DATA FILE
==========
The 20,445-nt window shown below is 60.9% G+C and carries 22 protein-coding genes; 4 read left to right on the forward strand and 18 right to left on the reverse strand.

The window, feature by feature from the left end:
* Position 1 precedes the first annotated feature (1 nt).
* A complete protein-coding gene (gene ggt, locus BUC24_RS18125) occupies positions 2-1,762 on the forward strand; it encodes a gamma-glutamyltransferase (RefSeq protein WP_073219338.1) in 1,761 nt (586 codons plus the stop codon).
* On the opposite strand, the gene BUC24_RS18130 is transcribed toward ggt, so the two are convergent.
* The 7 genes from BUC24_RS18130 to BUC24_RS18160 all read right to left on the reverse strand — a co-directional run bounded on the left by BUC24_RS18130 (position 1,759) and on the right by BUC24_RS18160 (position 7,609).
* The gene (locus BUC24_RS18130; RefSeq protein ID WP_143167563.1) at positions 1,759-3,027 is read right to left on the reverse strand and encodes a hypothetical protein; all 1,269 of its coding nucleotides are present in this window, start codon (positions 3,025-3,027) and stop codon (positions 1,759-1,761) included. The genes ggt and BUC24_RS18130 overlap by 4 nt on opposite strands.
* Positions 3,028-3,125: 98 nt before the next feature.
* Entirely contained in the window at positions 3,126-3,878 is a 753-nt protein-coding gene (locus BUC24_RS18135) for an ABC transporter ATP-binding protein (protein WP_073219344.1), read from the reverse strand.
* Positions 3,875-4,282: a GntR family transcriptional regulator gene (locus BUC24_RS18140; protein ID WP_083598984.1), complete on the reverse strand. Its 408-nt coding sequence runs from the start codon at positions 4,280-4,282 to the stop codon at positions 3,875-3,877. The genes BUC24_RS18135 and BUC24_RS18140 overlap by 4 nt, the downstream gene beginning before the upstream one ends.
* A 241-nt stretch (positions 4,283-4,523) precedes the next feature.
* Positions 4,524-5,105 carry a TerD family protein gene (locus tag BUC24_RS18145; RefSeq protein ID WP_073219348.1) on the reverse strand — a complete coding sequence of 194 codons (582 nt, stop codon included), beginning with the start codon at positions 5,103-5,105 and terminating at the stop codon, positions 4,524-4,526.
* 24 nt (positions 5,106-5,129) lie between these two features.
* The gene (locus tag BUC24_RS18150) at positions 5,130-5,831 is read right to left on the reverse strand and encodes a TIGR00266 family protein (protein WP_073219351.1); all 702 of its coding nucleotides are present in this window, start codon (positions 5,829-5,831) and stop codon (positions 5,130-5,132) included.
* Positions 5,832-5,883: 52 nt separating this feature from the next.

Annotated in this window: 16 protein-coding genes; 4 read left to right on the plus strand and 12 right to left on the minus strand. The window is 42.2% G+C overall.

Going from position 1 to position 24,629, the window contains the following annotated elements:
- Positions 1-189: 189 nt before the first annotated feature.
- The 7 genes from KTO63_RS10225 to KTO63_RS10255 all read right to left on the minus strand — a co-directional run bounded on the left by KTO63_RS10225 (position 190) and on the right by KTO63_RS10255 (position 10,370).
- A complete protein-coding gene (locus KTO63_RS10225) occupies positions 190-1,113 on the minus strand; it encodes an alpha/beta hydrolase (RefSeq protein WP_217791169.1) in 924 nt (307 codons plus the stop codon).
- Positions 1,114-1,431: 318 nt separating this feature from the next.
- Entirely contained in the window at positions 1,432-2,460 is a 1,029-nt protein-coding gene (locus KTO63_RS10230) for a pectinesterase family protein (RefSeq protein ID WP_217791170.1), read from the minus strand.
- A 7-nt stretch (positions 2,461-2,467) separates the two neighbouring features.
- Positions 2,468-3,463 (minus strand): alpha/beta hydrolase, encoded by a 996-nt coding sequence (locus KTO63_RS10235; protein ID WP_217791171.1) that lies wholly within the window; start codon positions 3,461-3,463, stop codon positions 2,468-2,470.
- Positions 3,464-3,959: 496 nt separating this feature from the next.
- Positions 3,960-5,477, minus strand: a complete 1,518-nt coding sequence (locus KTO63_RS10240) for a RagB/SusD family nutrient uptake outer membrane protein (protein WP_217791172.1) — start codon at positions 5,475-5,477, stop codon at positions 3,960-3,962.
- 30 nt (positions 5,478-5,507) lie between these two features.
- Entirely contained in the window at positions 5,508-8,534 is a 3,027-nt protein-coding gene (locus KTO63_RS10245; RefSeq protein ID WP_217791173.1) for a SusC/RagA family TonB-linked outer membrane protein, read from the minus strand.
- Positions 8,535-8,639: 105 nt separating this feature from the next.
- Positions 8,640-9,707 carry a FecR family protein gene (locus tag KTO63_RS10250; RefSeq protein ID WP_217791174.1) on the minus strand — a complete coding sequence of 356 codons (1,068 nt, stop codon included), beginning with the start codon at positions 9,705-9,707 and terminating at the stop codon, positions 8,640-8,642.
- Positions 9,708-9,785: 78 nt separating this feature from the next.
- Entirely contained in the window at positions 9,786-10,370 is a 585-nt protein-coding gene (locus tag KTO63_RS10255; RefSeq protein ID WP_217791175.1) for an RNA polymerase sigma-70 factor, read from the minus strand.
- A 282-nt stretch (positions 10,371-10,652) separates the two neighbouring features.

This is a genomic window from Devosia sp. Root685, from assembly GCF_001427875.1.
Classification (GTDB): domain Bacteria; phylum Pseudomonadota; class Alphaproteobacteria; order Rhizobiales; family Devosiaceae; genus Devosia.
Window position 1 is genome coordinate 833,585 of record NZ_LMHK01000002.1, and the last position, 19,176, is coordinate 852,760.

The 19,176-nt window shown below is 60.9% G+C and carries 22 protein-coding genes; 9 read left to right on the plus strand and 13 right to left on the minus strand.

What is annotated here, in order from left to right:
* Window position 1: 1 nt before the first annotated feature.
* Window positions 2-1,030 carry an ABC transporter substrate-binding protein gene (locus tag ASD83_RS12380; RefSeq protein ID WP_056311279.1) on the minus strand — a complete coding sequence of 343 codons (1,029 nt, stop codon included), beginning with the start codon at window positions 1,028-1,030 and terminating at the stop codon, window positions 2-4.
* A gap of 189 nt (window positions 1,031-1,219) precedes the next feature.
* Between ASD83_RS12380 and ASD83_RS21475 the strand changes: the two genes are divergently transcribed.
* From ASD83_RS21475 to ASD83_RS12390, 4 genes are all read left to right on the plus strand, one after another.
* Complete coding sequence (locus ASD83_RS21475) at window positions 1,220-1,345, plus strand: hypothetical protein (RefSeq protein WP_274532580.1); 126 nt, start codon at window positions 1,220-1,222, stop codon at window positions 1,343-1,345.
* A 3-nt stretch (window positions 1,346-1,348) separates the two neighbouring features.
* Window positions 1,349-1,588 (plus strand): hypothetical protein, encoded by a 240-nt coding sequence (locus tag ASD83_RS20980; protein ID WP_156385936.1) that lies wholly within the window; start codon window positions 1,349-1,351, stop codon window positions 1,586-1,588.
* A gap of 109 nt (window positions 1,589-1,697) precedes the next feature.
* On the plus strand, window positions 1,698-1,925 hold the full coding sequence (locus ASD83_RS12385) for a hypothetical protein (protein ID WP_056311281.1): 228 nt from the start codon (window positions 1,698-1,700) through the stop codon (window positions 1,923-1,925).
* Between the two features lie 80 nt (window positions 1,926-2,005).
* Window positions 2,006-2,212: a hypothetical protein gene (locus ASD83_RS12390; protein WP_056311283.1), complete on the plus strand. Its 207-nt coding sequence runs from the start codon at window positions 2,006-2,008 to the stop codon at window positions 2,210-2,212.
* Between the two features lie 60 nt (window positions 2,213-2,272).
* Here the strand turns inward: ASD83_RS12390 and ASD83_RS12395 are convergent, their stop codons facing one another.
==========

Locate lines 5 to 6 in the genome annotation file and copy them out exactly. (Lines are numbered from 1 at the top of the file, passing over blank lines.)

* On the opposite strand, the gene BUC24_RS18130 is transcribed toward ggt, so the two are convergent.
* The 7 genes from BUC24_RS18130 to BUC24_RS18160 all read right to left on the reverse strand — a co-directional run bounded on the left by BUC24_RS18130 (position 1,759) and on the right by BUC24_RS18160 (position 7,609).